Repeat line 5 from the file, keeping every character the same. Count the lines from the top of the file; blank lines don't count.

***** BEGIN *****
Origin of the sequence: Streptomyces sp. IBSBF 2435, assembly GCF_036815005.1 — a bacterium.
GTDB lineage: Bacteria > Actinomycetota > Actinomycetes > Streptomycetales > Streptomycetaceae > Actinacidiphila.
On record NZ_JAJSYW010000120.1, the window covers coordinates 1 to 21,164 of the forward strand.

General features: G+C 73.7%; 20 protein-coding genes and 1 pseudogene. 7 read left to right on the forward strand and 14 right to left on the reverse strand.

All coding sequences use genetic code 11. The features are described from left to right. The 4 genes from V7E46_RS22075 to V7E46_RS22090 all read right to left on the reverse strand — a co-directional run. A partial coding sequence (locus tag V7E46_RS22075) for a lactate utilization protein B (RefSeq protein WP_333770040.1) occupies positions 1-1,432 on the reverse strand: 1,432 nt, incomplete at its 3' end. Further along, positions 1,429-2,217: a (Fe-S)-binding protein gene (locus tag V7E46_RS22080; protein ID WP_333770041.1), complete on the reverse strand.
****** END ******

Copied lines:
All coding sequences use genetic code 11. The features are described from left to right. The 4 genes from V7E46_RS22075 to V7E46_RS22090 all read right to left on the reverse strand — a co-directional run. A partial coding sequence (locus tag V7E46_RS22075) for a lactate utilization protein B (RefSeq protein WP_333770040.1) occupies positions 1-1,432 on the reverse strand: 1,432 nt, incomplete at its 3' end. Further along, positions 1,429-2,217: a (Fe-S)-binding protein gene (locus tag V7E46_RS22080; protein ID WP_333770041.1), complete on the reverse strand.